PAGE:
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Gary Cope, President and CEO, Barsele Minerals

Gary Cope
President and CEO | Barsele Minerals
Suite 1130 - 1055 W. Hastings Street, V6E 2E9 Vancouver (CN)

info@barseleminerals.com

+1(604) 687-8566

Interview Barsele Minerals: 'I have never seen a project with such good general conditions'.


Sébastien Plouffe, CEO and Director, Defence Therapeutics

Sébastien Plouffe
CEO and Director | Defence Therapeutics
1680 – 200 Burrard Street, V6C 3L6 Vancouver (CN)

info@defencetherapeutics.com

+1 (514) 947 2272

Interview Defence Therapeutics: Platform strategy the key to success


Humphrey Hale, CEO, Managing Geologist, Carnavale Resources Ltd.

Humphrey Hale
CEO, Managing Geologist | Carnavale Resources Ltd.
Level 2, Suite 9 389 Oxford Street, WA 6016 Mount Hawthorn (AUS)

info@carnavaleresources.com

Interview Carnavale Resources: Good cards for long-term success


27. October 2020 | 09:50 CET

Deutsche Telekom, Freenet, Upco International: Where telecommunications creates returns

  • Telecommunications
Photo credits: pixabay.com

If investors were looking for high returns a little more than twenty years ago, they often found them in telecommunications stocks. In addition to the big network operators, such as Deutsche Telekom and Vodafone, the mobile phone stocks of the first hour, such as Nokia and Ericsson, also caused euphoria among investors. The telecommunications sector has become uninteresting for investors. This does not mean telecommunication shares do not play a vital role in the portfolios of investors or that they can even increase the yield noticeably as a speculative addition.

time to read: 3 minutes by Nico Popp
ISIN: CA9152971052 , DE0005557508 , DE000A0Z2ZZ5


 

Author

Nico Popp

At home in Southern Germany, the passionate stock exchange expert has been accompanying the capital markets for about twenty years. With a soft spot for smaller companies, he is constantly on the lookout for exciting investment stories.

About the author


Deutsche Telekom: Solid, without surprises

A stock that is more of a conservative investment is the stock of Deutsche Telekom. Germany remains the core market for the telecommunication giant. Still, the Company also is active in the rest of Europe and the USA. Deutsche Telekom's current valuation is more than EUR 70 billion. The U.S. business, in particular, has been developing well and was further strengthened some time ago by the acquisition of Sprint. Deutsche Telekom has long recognised that size is everything in the telecommunications market and is acting accordingly. Meanwhile, there are always problems with organic growth and weak figures.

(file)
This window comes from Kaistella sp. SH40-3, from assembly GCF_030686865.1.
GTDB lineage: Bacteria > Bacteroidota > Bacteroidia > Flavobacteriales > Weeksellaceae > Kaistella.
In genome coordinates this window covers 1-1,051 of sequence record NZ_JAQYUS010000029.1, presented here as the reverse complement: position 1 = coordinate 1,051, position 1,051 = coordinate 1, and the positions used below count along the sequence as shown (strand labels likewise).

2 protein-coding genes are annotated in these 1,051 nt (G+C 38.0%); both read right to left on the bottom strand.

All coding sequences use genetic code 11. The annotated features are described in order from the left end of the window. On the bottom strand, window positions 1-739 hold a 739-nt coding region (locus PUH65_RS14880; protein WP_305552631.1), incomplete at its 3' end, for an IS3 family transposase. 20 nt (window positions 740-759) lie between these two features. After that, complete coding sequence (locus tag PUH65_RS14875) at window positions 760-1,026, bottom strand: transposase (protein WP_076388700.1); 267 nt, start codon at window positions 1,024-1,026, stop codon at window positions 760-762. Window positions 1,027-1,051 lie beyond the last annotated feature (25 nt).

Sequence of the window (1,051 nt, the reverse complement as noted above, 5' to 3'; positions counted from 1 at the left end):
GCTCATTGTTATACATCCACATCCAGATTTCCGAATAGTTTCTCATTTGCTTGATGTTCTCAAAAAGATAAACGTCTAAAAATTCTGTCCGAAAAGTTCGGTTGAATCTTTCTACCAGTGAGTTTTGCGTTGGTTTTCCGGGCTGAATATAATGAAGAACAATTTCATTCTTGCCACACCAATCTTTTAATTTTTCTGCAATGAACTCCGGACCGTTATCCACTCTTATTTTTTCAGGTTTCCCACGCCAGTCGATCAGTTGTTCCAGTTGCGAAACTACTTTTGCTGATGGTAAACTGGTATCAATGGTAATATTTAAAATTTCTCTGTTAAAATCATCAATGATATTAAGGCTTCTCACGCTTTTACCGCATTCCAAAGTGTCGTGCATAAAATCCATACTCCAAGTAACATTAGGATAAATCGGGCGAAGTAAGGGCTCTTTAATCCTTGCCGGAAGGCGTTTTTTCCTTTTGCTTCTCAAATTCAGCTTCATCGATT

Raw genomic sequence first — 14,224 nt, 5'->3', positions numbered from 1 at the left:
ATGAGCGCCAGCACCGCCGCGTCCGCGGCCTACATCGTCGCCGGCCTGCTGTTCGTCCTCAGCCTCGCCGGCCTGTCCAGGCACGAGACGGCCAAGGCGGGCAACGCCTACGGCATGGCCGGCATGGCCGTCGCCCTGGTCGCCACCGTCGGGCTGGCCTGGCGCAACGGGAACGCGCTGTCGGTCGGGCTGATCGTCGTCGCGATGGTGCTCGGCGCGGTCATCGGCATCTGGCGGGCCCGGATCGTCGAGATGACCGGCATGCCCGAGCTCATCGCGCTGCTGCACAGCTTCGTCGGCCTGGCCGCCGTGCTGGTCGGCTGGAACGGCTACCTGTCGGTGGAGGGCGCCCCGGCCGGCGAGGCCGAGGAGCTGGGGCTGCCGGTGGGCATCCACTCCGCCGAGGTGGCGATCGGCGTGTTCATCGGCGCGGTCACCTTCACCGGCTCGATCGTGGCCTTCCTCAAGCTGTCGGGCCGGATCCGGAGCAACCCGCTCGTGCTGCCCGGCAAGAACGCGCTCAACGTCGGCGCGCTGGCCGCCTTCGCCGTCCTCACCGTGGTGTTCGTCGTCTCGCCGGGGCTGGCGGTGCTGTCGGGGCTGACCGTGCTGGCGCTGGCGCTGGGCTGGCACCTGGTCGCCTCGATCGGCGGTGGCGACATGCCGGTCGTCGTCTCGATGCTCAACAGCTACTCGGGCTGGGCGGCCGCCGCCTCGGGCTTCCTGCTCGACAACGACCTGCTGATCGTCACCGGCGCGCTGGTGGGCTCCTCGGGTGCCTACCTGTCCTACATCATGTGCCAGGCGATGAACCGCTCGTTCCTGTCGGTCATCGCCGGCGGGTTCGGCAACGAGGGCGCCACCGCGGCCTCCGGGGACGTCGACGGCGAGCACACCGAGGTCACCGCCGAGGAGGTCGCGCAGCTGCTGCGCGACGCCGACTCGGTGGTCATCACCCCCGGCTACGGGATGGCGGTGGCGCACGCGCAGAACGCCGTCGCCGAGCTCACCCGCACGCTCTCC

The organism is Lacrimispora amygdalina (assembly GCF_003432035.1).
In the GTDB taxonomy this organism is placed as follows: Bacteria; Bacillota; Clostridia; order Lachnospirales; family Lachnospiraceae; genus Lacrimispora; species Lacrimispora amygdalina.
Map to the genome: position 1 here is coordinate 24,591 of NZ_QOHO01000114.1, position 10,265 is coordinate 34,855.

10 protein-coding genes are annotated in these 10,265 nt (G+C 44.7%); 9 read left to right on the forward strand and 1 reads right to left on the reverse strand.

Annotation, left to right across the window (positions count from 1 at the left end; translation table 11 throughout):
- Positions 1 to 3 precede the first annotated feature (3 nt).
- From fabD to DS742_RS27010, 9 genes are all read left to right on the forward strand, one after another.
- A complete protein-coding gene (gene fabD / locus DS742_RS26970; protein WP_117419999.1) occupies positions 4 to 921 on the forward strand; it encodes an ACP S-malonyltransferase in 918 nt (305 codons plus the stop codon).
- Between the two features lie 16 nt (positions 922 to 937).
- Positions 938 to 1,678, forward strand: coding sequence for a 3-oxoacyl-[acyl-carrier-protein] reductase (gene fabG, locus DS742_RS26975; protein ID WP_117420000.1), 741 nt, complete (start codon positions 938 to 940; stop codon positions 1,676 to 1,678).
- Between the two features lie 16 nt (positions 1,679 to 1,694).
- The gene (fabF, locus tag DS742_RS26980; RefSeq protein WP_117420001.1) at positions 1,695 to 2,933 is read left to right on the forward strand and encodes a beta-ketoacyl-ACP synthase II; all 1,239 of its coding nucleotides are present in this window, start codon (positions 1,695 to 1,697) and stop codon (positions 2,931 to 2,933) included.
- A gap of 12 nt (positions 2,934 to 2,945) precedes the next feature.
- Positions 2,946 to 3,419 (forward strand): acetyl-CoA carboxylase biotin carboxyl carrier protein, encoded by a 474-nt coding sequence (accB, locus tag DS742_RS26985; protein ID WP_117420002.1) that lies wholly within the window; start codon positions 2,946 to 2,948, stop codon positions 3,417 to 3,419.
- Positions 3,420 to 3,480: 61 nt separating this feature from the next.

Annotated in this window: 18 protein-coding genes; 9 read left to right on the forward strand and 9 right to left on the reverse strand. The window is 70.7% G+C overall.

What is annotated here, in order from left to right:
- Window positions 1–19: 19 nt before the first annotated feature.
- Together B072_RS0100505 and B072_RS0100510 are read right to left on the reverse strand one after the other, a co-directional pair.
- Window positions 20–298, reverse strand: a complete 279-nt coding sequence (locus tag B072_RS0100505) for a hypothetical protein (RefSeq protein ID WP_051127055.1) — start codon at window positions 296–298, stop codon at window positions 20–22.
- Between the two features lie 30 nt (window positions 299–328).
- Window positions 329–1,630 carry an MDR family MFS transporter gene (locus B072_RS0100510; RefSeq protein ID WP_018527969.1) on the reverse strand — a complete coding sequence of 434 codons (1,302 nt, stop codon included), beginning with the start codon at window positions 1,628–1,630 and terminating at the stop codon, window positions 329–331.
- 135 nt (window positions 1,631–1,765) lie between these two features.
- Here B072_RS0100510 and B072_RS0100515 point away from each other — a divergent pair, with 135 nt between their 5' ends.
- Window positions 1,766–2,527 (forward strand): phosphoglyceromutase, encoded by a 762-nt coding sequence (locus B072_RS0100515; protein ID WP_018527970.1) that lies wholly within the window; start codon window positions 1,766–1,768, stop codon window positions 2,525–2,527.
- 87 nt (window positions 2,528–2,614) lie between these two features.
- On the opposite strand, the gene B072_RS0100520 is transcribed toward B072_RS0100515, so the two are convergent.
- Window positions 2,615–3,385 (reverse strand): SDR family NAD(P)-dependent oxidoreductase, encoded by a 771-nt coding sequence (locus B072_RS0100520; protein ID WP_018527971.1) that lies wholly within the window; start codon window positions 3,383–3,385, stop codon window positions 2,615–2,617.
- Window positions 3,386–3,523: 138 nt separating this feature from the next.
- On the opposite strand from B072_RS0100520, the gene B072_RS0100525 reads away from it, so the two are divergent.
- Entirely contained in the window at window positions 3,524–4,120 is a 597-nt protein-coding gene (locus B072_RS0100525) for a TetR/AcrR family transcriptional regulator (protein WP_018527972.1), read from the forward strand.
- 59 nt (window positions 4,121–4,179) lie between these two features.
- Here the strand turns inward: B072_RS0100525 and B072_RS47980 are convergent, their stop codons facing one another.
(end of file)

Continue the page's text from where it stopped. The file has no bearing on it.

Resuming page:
But given the setbacks in many other industries, Deutsche Telekom is considered stable. The latest quarterly figures are positive and have been received well by the market. The pandemic has hardly affected the Company at all. The share has been moving sideways for many months but offers a stable dividend yield of around 4%. As the Company is on a positive path in the USA and should even benefit from the pandemic, the share is an alternative for conservative investors. However, investors should not expect big surprises.

Freenet: Don't be dazzled by the dividend

The Freenet share is also a timeless dividend investment. The Company focuses more on mobile communications and mobile Internet and currently promises investors a dividend yield of around 9%. Freenet shows that such payout levels often have a catch: The figures for the first half of 2020 were slightly mixed. That in itself would not be a problem, but the Company is said to be in debt.

Only recently, the Swiss subsidiary Sunrise was sold, and Freenet put part of the proceeds into its balance sheet - unrestricted growth looks different. Although the stock is undervalued, Freenet gives the impression of a value trap. The competition is fierce, and Freenet itself has little to offer that is suitable as a unique selling point.

Consolidation as the key to a billion-dollar market

The young Canadian Company Upco International is taking a completely different path from the thick ships of the industry. The Company is competing to profit from the increasing competition and price war in the mobile phone market. Over the past 15 years, data services have ensured that sales of traditional telecommunications services have been steadily declining. Today, for example, many people communicate via WhatsApp and no longer write text messages (SMS). The use of classic telephony is less and less common. This development is becoming a burden for smaller telecommunications providers: Costs are rising and getting relevant, especially for these small Companies. Upco has set itself the goal of offering these small providers a platform for outsourcing certain telecommunications services. Synergies are created when the volumes of several smaller Companies come together, says Upco International. The providers can then concentrate on their core business.